Last night the Orioles won another one-run game — no surprise there. Darren O’Day, Pedro Strop, and Jim Johnson combined for a scoreless 7th, 8th, and 9th — also no surprise. The Orioles bullpen is a major reason the team is tied atop the AL East. On Tuesday Jeff Zimmerman argued that successfully leveraging these relievers could partially account for the O’s performance in one run games. The theory is that an inconsistent rotation and streaky offense put the O’s in a disproportionate number of low leverage situations and preserving the best relievers hurts run differential in these games, while allowing the team to consistently use its best arms in close games. The result? Bigger blowout losses, fewer blowout wins, and more wins than typical run differential expectations would dictate.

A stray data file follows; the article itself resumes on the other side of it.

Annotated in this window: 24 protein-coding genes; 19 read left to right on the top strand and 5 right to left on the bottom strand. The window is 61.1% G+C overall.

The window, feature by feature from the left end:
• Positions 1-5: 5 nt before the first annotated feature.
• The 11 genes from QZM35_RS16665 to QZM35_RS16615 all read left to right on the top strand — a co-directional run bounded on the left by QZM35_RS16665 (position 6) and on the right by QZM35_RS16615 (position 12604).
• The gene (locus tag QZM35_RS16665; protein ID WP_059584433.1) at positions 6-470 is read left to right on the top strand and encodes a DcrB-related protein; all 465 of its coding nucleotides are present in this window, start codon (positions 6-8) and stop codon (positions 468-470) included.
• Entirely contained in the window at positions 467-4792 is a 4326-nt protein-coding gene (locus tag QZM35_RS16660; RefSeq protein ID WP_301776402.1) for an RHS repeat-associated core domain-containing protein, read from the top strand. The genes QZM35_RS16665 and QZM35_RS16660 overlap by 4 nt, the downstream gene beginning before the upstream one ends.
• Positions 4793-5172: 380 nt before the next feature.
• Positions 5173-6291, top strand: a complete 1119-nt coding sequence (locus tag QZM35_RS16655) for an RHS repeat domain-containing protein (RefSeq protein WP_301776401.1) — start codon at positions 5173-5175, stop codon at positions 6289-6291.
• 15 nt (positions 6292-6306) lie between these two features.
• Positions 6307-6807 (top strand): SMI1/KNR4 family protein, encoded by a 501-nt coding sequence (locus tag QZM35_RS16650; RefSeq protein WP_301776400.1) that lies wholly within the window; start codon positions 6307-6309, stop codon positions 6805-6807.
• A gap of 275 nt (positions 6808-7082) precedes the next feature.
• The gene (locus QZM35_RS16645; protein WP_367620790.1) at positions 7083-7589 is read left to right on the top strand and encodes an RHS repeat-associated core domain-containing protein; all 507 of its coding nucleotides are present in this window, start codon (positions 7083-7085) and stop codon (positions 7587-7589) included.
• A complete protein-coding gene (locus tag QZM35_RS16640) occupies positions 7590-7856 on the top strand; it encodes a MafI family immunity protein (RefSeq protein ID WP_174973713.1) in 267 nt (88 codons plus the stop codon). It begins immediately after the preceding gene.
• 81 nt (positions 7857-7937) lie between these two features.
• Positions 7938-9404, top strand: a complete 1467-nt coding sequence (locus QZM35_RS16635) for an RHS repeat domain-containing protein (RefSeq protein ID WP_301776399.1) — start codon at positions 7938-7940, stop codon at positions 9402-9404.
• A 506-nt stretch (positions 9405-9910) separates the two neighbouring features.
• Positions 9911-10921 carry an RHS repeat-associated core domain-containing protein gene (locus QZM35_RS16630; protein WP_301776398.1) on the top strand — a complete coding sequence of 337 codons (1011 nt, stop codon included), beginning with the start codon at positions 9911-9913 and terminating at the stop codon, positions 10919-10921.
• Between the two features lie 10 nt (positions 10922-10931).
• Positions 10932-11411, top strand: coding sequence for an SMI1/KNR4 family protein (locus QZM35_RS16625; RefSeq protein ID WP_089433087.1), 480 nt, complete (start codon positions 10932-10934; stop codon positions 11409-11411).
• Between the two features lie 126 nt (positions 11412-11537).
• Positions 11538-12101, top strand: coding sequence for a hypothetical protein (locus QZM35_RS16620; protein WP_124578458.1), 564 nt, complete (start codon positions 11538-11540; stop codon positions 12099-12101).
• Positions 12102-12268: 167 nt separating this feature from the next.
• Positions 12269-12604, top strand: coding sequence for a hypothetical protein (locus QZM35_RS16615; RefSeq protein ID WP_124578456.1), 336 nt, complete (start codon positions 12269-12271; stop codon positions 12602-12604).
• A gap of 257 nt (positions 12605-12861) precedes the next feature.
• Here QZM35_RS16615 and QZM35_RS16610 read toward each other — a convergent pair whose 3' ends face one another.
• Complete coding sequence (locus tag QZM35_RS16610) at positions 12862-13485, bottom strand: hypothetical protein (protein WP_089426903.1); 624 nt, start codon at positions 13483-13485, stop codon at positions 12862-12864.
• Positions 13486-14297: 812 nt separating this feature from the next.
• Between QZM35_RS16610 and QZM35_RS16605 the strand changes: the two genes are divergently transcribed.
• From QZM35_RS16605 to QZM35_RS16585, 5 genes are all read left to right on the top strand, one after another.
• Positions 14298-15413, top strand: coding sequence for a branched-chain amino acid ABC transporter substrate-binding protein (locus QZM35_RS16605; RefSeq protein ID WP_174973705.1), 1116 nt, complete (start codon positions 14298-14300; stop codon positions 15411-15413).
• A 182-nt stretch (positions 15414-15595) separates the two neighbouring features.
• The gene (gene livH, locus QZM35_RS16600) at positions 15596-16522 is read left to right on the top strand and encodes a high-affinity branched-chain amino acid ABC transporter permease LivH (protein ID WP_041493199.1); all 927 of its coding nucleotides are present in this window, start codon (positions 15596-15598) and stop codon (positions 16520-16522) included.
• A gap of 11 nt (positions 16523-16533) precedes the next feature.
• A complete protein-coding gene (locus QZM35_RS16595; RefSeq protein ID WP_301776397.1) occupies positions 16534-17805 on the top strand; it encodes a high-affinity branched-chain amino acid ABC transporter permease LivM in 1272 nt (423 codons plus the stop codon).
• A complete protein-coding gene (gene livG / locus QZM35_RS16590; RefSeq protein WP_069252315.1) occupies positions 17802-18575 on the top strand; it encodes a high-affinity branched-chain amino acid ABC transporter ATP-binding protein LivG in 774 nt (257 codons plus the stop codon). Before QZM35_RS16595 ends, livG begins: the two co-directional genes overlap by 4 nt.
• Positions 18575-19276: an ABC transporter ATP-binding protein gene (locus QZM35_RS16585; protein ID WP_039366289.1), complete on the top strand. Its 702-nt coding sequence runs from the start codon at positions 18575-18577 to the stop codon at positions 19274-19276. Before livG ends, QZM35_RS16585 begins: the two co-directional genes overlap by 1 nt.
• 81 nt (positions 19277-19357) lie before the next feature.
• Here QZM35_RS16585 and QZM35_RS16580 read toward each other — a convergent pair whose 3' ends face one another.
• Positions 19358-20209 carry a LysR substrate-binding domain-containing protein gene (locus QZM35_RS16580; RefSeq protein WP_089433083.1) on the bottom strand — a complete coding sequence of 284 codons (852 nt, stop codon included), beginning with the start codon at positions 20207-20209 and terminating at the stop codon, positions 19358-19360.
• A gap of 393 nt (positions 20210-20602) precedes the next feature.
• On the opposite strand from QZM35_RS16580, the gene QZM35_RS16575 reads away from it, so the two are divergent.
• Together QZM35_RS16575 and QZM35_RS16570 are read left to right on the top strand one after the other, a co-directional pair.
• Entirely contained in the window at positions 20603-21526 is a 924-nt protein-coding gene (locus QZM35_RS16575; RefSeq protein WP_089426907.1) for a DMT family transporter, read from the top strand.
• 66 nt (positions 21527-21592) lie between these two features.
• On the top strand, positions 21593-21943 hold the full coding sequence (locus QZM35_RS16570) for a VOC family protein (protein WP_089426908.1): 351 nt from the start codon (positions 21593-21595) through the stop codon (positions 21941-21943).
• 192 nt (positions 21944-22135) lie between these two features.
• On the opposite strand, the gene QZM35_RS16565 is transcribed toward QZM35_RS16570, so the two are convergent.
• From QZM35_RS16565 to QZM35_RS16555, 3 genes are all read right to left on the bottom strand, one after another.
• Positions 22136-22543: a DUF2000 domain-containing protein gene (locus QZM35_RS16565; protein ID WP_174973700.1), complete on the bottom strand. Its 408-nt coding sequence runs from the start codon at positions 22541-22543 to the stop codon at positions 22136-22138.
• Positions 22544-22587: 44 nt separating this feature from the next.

Testing the theory that there is a method to the O’s 2012 run requires analysis of three questions. First, do the O’s find themselves in enough low leverage situations for such a strategy to impact their run differential on a significant scale? As Jeff pointed out on Tuesday, relative to other similarly successful teams the O’s seem to have a disproportionate number of blowout losses—games lost by more than six runs. In fact, the O’s have the 12th highest number of low leverage relief appearances in baseball.